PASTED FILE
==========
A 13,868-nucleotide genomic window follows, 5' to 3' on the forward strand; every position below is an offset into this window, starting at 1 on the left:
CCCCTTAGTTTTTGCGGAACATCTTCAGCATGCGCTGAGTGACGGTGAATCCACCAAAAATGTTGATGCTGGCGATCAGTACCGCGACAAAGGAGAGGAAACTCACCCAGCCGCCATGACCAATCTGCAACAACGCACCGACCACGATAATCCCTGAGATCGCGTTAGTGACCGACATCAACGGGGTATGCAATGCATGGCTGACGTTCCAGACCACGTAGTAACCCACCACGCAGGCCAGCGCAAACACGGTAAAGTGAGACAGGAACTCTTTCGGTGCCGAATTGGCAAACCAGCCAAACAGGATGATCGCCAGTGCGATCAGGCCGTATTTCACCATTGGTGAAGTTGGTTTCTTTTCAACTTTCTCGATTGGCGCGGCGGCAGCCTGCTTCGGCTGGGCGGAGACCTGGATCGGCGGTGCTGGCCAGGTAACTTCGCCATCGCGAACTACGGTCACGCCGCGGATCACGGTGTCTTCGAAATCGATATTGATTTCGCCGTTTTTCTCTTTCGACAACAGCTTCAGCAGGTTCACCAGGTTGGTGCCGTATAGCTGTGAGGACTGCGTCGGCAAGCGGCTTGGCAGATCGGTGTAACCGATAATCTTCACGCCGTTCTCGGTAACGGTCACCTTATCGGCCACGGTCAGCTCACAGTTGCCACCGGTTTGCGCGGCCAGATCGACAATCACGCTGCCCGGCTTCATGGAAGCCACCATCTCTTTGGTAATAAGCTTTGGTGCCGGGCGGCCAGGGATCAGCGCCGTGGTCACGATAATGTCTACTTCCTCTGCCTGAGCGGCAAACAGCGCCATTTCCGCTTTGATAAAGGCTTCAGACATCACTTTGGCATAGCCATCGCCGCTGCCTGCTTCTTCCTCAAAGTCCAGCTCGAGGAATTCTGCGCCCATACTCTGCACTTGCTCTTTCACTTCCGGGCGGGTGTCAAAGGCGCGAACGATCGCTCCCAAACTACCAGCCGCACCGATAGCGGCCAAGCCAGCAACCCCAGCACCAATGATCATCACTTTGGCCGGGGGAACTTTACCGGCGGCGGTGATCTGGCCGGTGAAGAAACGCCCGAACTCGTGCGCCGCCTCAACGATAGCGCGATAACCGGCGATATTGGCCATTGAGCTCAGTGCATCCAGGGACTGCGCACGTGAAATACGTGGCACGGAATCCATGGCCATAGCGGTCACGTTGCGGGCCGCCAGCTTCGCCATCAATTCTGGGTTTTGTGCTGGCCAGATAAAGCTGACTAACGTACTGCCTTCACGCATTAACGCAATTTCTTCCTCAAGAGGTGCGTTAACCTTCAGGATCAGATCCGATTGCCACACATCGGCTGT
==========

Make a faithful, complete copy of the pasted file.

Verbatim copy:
A 13,868-nucleotide genomic window follows, 5' to 3' on the forward strand; every position below is an offset into this window, starting at 1 on the left:
CCCCTTAGTTTTTGCGGAACATCTTCAGCATGCGCTGAGTGACGGTGAATCCACCAAAAATGTTGATGCTGGCGATCAGTACCGCGACAAAGGAGAGGAAACTCACCCAGCCGCCATGACCAATCTGCAACAACGCACCGACCACGATAATCCCTGAGATCGCGTTAGTGACCGACATCAACGGGGTATGCAATGCATGGCTGACGTTCCAGACCACGTAGTAACCCACCACGCAGGCCAGCGCAAACACGGTAAAGTGAGACAGGAACTCTTTCGGTGCCGAATTGGCAAACCAGCCAAACAGGATGATCGCCAGTGCGATCAGGCCGTATTTCACCATTGGTGAAGTTGGTTTCTTTTCAACTTTCTCGATTGGCGCGGCGGCAGCCTGCTTCGGCTGGGCGGAGACCTGGATCGGCGGTGCTGGCCAGGTAACTTCGCCATCGCGAACTACGGTCACGCCGCGGATCACGGTGTCTTCGAAATCGATATTGATTTCGCCGTTTTTCTCTTTCGACAACAGCTTCAGCAGGTTCACCAGGTTGGTGCCGTATAGCTGTGAGGACTGCGTCGGCAAGCGGCTTGGCAGATCGGTGTAACCGATAATCTTCACGCCGTTCTCGGTAACGGTCACCTTATCGGCCACGGTCAGCTCACAGTTGCCACCGGTTTGCGCGGCCAGATCGACAATCACGCTGCCCGGCTTCATGGAAGCCACCATCTCTTTGGTAATAAGCTTTGGTGCCGGGCGGCCAGGGATCAGCGCCGTGGTCACGATAATGTCTACTTCCTCTGCCTGAGCGGCAAACAGCGCCATTTCCGCTTTGATAAAGGCTTCAGACATCACTTTGGCATAGCCATCGCCGCTGCCTGCTTCTTCCTCAAAGTCCAGCTCGAGGAATTCTGCGCCCATACTCTGCACTTGCTCTTTCACTTCCGGGCGGGTGTCAAAGGCGCGAACGATCGCTCCCAAACTACCAGCCGCACCGATAGCGGCCAAGCCAGCAACCCCAGCACCAATGATCATCACTTTGGCCGGGGGAACTTTACCGGCGGCGGTGATCTGGCCGGTGAAGAAACGCCCGAACTCGTGCGCCGCCTCAACGATAGCGCGATAACCGGCGATATTGGCCATTGAGCTCAGTGCATCCAGGGACTGCGCACGTGAAATACGTGGCACGGAATCCATGGCCATAGCGGTCACGTTGCGGGCCGCCAGCTTCGCCATCAATTCTGGGTTTTGTGCTGGCCAGATAAAGCTGACTAACGTACTGCCTTCACGCATTAACGCAATTTCTTCCTCAAGAGGTGCGTTAACCTTCAGGATCAGATCCGATTGCCACACATCGGCTGT